Among the missionaries that went to Japan in 1892 as a part of W.K. Azbill’s independent approach were Lucia Scott and Carme Hostetter. Together these women labored in the center of Tokyo to begin what would come to be known as the Yotsuya Mission. When Lucia Scott was obliged to return to America her place was taken up by Alice Miller who came to Japan with Azbill on his second trip in 1895. For more than a decade the women operated a successful school. However, without additional help they were unable to follow-up on many of the evangelistic opportunities that arose through their school. In 1903 Alice Miller asked W.D. Cunningham to take charge of the Yotsuya Mission. Cunningham and his wife, Emily, had prepared to go to Japan with the Foreign Christian Missionary Society but were later repeatedly denied that opportunity because Cunningham had suffered a case if infantile paralysis. Because of the rejection of the Society the Cunninghams decided to act in faith and go out on their own. They arrived in Japan in the early fall of 1901.He quickly found a job teaching English to provide funds for their living expenses. They had made the commitment to use the funds send by their supporters in the United States only for the work of the mission. Packed among their luggage and household goods Cunningham had brought along a printing press. This one object perhaps contributed more to the success of the Cunningham’s mission than any other. In November of 1901 Cunningham printed the first issue of his paper Tokyo Christian. Soon it became a powerful tool to spread the news of the work in Japan and to make people in the United States aware of the financial needs of the mission work. When Cunningham was given charge of Yotsuya Mission the Tokyo Christian became the official organ of the mission and in the process the plea for independent missions was strengthened. By the time of their first furlough in 1908 the Cunningham Mission, as it came to be known, boasted 150 baptisms and the employment of three Japanese evangelists.

After returning to Japan in 1909 the Cunninghams continued the work of building up the mission. Churches were built and outstations established. The Cunninghams were soon joined by additional missionaries John Chase (later of Korea), Vivian Lemmon, Grace Farnham, Ruth Schoonover and others. By 1926 annual receipts for the mission were $75,000. While on furlough in the United States in 1936 W.D. Cunningham died suddenly. Emily Cunningham returned to Tokyo in 1937 with Mr. and Mrs. Own Still as new recruits for the mission. During the Second World War the mission had to be abandoned. Emily Cunningham returned to the United States, probably aboard the Swedish prisoner of war exchange ship Gripsholm.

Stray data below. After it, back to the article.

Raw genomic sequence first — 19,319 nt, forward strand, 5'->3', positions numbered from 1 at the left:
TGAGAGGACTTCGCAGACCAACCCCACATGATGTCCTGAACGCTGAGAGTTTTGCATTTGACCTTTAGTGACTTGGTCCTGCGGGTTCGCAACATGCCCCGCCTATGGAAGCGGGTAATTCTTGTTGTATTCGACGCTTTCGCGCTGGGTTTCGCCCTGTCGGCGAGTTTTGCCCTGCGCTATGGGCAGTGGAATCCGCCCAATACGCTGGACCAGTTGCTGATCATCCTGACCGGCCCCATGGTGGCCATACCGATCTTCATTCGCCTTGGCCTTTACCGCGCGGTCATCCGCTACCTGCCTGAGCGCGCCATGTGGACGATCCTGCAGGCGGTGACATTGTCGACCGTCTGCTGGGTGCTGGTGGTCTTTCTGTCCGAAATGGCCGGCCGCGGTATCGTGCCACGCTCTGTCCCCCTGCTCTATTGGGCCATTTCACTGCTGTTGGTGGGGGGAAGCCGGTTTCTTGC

Following the close of the Second World War Emily Cunningham returned to Japan to restart the missionary work she had begun in 1901. Owen and Shirley Still also returned and a number of new recruits joined them on the field, including Sam and Emily Saunders, Harold and Lois Sims, Mr. and Mrs. Andrew Patton and Stanley and Mabel Buttray. At the close of the war only one of the eight church buildings that had been associated with this mission before the war remained standing. It was reconstructed and enlarged. Other buildings were soon constructed, along with missionary homes, and a two story Tokyo Bible Seminary building (closed in 1958). On Christmas Day 1953 Emily Cunningham passed away at her Tokyo home. The missionaries continued the work of the Yotsuya Mission, working cooperatively, but remaining independent of one another in terms of financial support, forwarding agents, etc. The missionaries developed the policy of granting as much independence to the Japanese as soon as possible, turning over all deeds, titles, buildings etc. as the Japanese could manage them and encouraging all the Japanese evangelists to become self-sufficient of mission dollars for their support. In the fall of 1997 following the retirement of Harold and Lois Sims the Yotsuya Mission was closed and after 95 years the Tokyo Christian ceased publication.